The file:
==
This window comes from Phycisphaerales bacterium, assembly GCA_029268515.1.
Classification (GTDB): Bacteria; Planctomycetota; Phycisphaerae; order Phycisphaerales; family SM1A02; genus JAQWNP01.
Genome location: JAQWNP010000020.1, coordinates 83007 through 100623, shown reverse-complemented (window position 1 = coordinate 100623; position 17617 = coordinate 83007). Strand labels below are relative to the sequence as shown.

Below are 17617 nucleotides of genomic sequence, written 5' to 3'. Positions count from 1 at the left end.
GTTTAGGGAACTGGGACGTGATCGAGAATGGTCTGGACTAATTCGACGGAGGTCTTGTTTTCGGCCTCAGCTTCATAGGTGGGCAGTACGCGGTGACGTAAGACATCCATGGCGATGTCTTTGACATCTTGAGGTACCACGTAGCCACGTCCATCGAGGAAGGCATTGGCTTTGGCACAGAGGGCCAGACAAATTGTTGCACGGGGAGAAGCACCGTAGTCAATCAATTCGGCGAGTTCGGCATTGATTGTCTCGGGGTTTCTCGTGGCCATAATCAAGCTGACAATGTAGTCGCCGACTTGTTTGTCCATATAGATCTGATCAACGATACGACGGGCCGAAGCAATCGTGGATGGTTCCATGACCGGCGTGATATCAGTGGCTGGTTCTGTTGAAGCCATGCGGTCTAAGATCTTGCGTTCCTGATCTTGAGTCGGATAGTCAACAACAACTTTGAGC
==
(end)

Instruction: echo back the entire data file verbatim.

This window comes from Phycisphaerales bacterium, assembly GCA_029268515.1.
Classification (GTDB): Bacteria; Planctomycetota; Phycisphaerae; order Phycisphaerales; family SM1A02; genus JAQWNP01.
Genome location: JAQWNP010000020.1, coordinates 83007 through 100623, shown reverse-complemented (window position 1 = coordinate 100623; position 17617 = coordinate 83007). Strand labels below are relative to the sequence as shown.

Below are 17617 nucleotides of genomic sequence, written 5' to 3'. Positions count from 1 at the left end.
GTTTAGGGAACTGGGACGTGATCGAGAATGGTCTGGACTAATTCGACGGAGGTCTTGTTTTCGGCCTCAGCTTCATAGGTGGGCAGTACGCGGTGACGTAAGACATCCATGGCGATGTCTTTGACATCTTGAGGTACCACGTAGCCACGTCCATCGAGGAAGGCATTGGCTTTGGCACAGAGGGCCAGACAAATTGTTGCACGGGGAGAAGCACCGTAGTCAATCAATTCGGCGAGTTCGGCATTGATTGTCTCGGGGTTTCTCGTGGCCATAATCAAGCTGACAATGTAGTCGCCGACTTGTTTGTCCATATAGATCTGATCAACGATACGACGGGCCGAAGCAATCGTGGATGGTTCCATGACCGGCGTGATATCAGTGGCTGGTTCTGTTGAAGCCATGCGGTCTAAGATCTTGCGTTCCTGATCTTGAGTCGGATAGTCAACAACAACTTTGAGC